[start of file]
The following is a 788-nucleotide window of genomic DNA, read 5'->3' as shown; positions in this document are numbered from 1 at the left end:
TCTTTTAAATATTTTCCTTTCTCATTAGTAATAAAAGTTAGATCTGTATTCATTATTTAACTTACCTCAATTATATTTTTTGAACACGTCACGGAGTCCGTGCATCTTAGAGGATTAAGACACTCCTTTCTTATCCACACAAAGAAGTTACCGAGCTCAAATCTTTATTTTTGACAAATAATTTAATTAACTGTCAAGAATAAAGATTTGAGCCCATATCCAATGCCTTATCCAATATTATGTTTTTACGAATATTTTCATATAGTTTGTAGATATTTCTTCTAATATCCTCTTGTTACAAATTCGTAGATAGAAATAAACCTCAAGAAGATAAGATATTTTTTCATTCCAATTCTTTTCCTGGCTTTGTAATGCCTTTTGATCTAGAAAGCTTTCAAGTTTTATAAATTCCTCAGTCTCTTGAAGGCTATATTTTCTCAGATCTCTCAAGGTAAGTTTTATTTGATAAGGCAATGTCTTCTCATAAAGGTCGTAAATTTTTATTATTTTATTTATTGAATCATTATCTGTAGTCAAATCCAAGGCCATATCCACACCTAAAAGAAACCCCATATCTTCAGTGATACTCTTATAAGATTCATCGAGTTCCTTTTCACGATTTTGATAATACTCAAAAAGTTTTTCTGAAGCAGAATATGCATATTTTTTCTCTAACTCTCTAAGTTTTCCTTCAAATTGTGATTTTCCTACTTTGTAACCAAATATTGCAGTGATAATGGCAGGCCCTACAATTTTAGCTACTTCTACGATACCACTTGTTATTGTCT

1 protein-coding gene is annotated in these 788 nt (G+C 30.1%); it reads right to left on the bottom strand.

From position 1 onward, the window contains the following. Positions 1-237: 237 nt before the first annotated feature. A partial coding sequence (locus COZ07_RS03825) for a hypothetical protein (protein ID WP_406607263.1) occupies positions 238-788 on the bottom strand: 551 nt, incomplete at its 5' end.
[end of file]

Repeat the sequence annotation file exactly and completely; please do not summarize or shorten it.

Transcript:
The following is a 788-nucleotide window of genomic DNA, read 5'->3' as shown; positions in this document are numbered from 1 at the left end:
TCTTTTAAATATTTTCCTTTCTCATTAGTAATAAAAGTTAGATCTGTATTCATTATTTAACTTACCTCAATTATATTTTTTGAACACGTCACGGAGTCCGTGCATCTTAGAGGATTAAGACACTCCTTTCTTATCCACACAAAGAAGTTACCGAGCTCAAATCTTTATTTTTGACAAATAATTTAATTAACTGTCAAGAATAAAGATTTGAGCCCATATCCAATGCCTTATCCAATATTATGTTTTTACGAATATTTTCATATAGTTTGTAGATATTTCTTCTAATATCCTCTTGTTACAAATTCGTAGATAGAAATAAACCTCAAGAAGATAAGATATTTTTTCATTCCAATTCTTTTCCTGGCTTTGTAATGCCTTTTGATCTAGAAAGCTTTCAAGTTTTATAAATTCCTCAGTCTCTTGAAGGCTATATTTTCTCAGATCTCTCAAGGTAAGTTTTATTTGATAAGGCAATGTCTTCTCATAAAGGTCGTAAATTTTTATTATTTTATTTATTGAATCATTATCTGTAGTCAAATCCAAGGCCATATCCACACCTAAAAGAAACCCCATATCTTCAGTGATACTCTTATAAGATTCATCGAGTTCCTTTTCACGATTTTGATAATACTCAAAAAGTTTTTCTGAAGCAGAATATGCATATTTTTTCTCTAACTCTCTAAGTTTTCCTTCAAATTGTGATTTTCCTACTTTGTAACCAAATATTGCAGTGATAATGGCAGGCCCTACAATTTTAGCTACTTCTACGATACCACTTGTTATTGTCT

1 protein-coding gene is annotated in these 788 nt (G+C 30.1%); it reads right to left on the bottom strand.

From position 1 onward, the window contains the following. Positions 1-237: 237 nt before the first annotated feature. A partial coding sequence (locus COZ07_RS03825) for a hypothetical protein (protein ID WP_406607263.1) occupies positions 238-788 on the bottom strand: 551 nt, incomplete at its 5' end.